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Non-Competes in Fixed Term Agreements: Special Care Required

Special caution is required concerning restrictive covenants that are ancillary to employment agreements for a fixed term (as opposed to an employment agreement for an at-will employee). Whether such covenants may be enforced could depend upon: (1) written renewal of the employment agreement upon expiration; and/or (2) the inclusion of language expressly stating that restrictive covenants contained in the agreement survive termination of the agreement. Consider the following hypothetical:

A senior executive signs an employment agreement providing her with a fixed term of employment for two years from the date the agreement was executed. The agreement contains a restrictive covenant that applies for one year following expiration of the agreement. Upon the expiration of the two-year term, the company is negotiating the terms of a new employment agreement with the executive. As sometimes happens, the negotiations drag on for a period of months, sometimes actively, and sometimes not at all. During this drawn out and ongoing period of negotiations, the executive continues to serve and is compensated according to the terms of the expired employment agreement. Everyone seems to be content with the status quo, and a year goes by. Ultimately, the negotiations fail, and the executive sets out for greener pastures with a competitor.

Can the company enforce the one-year restrictive covenant? Assuming the agreement meets the prerequisites for enforceability, is it enforceable for twelve months from the date of termination of employment or has the twelve-month term of the non-compete already run (because it began running upon the expiration of the term of the agreement)? Before dropping a bundle on litigation, employers should consider that different courts have viewed this factual scenario differently.

In Gray v. Prime Management, 912 So.2d 711, (Ct. App. Fla. 2005), the court ruled that a covenant contained in an expired employment agreement violated the statute of frauds. In that case, a property management company sued its former president seeking to enforce a non-compete contained in the former president's employment contract. Gray was hired by Prime Management in May 1997. The following month he entered into an employment agreement, the term of which was to commence on the effective date, May 1, 1997, and end five years from that date, “unless terminated pursuant to section 6 of this Agreement, or unless extended by the mutual agreement of the parties hereto.” The agreement contained a non-compete precluding Gray from competing with Prime Management and from soliciting Prime’s clients for a period of eighteen months “following termination of this Agreement.” Gray continued to work for Prime upon the expiration of the agreement, but he eventually left Prime in July of 2003 and subsequently started a competing business.

The trial court granted Prime Management’s motion for a temporary injunction, finding that “an implication arose that Prime and Gray had mutually assented to a new contract containing the same provisions as the old.” But the appellate court saw it differently. The appellate court held that the oral extension of Gray’s written employment contract did not satisfy the Florida statute of frauds, which precludes enforcement of any agreement not capable of performance within the space of one year from its making.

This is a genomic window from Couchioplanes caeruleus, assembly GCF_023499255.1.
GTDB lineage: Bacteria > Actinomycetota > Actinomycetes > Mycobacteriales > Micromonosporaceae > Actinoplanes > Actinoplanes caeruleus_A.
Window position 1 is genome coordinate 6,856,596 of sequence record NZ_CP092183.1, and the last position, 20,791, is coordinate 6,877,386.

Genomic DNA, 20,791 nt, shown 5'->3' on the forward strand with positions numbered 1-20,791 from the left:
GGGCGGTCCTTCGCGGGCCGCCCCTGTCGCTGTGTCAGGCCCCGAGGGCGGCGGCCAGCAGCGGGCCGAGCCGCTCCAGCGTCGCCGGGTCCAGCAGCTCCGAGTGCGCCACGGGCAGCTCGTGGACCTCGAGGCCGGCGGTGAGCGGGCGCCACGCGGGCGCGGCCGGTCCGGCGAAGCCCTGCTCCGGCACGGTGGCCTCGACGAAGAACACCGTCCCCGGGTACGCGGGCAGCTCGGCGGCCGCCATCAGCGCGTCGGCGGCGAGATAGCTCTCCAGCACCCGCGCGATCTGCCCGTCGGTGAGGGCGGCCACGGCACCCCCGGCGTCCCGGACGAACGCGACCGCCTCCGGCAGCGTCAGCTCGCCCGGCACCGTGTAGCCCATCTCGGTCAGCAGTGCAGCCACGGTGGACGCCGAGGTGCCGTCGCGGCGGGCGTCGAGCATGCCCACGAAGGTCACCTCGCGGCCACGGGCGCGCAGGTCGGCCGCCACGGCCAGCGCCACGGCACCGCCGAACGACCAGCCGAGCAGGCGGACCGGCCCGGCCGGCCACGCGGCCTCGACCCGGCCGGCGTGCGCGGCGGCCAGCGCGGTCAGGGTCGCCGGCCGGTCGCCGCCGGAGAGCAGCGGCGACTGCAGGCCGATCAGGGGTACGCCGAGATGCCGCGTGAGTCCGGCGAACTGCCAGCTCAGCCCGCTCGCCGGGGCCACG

Courts in other states have reached different conclusions under similar circumstances. These courts -- like the trial court in Gray -- noted that because the parties continued to operate under the agreements after their expiration, there is an inference that the parties assented to another contract for a term equal in length to the original agreement. See e.g., DeMuth v. Miller, 652 A.2d 891 (Pa. Super. Ct. 1995) (“Where a contract of employment for a definite time is made and the employee’s services are continued after the expiration of the time, without objection, the inference is that the parties have assented to another contract for a term of the same length with the same salary and conditions of service.”); Smith v. Shallcross, 69 A.2d 156 (Pa. Super. Ct. Nov. 15, 1949) (same); Karlin v. Weinberg, 77 N.J. 408, 1165 n. 2 (1978) (“Unless the post-employment restraint was superseded by a subsequent agreement, something we cannot and need not ascertain from the present record, the post-employment covenant, if reasonable, is effective and not terminated by the expiration of the contract.”)

There are two lessons to be learned from the competing views of these court decisions. First, when an employment agreement for a fixed term expires, employers should obtain written confirmation from employees that the parties intend to continue the existing agreement, even if only temporarily. Second, when drafting an employment agreement for a fixed term, employers should consider including language that expressly states that all restrictive covenants survive termination of the agreement. Although the enforcement of any given restrictive covenant will often depend upon the facts and circumstances of each case and the vagaries of state law, taking these steps will increase the prospects for enforceability.

Michael R. Greco is a partner in the Employee Defection & Trade Secrets Practice Group at Fisher Phillips. To receive notice of future blog posts either follow Michael R. Greco on Twitter or on LinkedIn or subscribe to this blog's RSS feed.

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